Kalatop is a wildlife sanctuary that rises past Dalhousie and then goes down towards Khajjiar and Chamba. This covers an area of around twenty square kilometers and within its confines, are a dozen little villages. These pockets of habitation share space with animals and birds like the Serow, Goral, Yellow Throated Marten, Leopard, Black Bear, Barking Deer, Flying Squirrels, Monal, Koklas,s, and Chukar. Altitudes within the sanctuary vary between approximately 1200 meters (3937 feet) and 2800 meters (9100 feet). Temperatures can drop to -10 degrees Celsius in the heights in winter and can touch 35 degrees Celsius in the lower sections in summer. The sanctuary is crisscrossed by several brooks and streams that pour their wash into the river Ravi.
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Frequently Asked Questions About Things To Do In Dalhousie
Q. Is there snowfall in Dalhousie?
A. There is snowfall in Dalhousie during the winter season from December to February when the average temperature here remains between 4 and 11 degrees celsius.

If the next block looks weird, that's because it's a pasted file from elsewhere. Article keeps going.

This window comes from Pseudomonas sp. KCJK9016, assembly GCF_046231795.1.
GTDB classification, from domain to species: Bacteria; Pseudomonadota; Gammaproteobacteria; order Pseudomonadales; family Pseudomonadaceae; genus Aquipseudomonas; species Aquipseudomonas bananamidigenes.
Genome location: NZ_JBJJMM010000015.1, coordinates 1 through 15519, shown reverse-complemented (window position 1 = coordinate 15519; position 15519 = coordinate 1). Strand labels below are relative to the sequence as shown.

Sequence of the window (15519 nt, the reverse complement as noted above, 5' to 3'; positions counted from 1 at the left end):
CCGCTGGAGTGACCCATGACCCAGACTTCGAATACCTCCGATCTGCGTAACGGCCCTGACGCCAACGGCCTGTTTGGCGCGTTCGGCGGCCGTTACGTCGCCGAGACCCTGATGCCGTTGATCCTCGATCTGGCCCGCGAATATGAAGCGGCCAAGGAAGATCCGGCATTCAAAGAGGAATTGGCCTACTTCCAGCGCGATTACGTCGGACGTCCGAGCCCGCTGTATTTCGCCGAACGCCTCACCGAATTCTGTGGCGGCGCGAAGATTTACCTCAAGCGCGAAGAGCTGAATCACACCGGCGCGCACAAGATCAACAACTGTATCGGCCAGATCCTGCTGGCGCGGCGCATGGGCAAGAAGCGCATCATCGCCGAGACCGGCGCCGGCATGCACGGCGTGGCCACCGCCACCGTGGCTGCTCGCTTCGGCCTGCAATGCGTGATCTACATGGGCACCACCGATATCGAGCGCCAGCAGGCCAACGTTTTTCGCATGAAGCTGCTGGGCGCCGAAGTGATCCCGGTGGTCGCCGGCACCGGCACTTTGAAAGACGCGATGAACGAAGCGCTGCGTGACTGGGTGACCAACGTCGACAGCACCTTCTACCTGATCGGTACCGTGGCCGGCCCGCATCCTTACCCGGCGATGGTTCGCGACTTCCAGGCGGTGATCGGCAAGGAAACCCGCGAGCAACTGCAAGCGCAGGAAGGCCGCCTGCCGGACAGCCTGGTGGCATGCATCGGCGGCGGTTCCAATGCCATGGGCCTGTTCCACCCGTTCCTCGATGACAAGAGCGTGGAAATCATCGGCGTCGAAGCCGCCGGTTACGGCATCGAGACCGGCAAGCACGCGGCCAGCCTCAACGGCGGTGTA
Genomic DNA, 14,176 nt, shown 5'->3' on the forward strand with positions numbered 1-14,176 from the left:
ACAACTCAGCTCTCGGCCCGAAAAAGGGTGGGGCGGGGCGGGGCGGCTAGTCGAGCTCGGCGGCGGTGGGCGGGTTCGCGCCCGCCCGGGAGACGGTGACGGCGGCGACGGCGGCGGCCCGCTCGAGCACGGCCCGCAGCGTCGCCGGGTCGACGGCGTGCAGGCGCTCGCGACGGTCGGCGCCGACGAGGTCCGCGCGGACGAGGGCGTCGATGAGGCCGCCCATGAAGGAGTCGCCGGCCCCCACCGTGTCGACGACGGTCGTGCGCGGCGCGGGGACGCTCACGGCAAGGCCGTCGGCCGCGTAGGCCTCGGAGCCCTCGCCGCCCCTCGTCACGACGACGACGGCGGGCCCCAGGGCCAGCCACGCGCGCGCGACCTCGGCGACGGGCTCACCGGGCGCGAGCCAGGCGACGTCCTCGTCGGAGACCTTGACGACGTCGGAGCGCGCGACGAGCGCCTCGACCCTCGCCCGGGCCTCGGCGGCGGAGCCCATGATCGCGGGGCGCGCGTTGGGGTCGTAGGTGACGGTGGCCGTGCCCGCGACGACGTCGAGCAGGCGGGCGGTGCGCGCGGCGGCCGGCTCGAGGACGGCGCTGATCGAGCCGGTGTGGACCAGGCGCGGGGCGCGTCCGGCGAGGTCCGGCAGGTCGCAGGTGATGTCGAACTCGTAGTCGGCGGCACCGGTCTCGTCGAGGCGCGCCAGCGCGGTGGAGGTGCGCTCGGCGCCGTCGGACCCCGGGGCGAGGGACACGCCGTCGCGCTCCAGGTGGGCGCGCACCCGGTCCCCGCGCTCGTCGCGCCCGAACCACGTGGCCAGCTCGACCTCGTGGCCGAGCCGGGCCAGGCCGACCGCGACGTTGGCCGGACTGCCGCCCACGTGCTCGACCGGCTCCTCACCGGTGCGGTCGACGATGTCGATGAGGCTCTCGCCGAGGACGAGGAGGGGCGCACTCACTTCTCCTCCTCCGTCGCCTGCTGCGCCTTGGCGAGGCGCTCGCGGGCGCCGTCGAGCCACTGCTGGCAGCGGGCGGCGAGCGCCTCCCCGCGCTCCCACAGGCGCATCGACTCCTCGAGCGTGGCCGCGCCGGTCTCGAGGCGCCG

Q. What is the most famous things to do in Dalhousie?
A. However, the most famous thing to do in Dalhousie is to go for trekking in the surrounding mountains which will provide you with opportunities to experience misty peaks and scenic views. You should also consider visiting places like Satdhara Falls, Dainkund Peak, and Tibetan Handicrafts Market.
Q. Does Khajjiar have snow?
A. Yes, because of being a hill station, Khajjiar gets snow just like any other hill station in the country. You can visit between October and March to experience snowfall here.
Q. Why is Dalhousie famous?
A. Named after Lord Dalhousie, the hill station of Dalhousie is famous for being home to pristine and serene Dhauladhar Mountain Range. It is also famous for its Victorian architecture, colonial charm, picturesque landscapes, and adventurous activities.
Q. How far is Dharamshala from Dalhousie?
A. The distance between Dharamshala and Dalhousie is 121 km. If you are traveling to Dalhousie from Dharamshala, it is best that you book a cab. The nearest railway station is the Pathankot railway station which is approximately 42 km away from Dalhousie.
Q. Which month is best for Dalhousie?
A. If you are planning to visit Dalhousie, you should plan your trip during the months between March and May or October and February.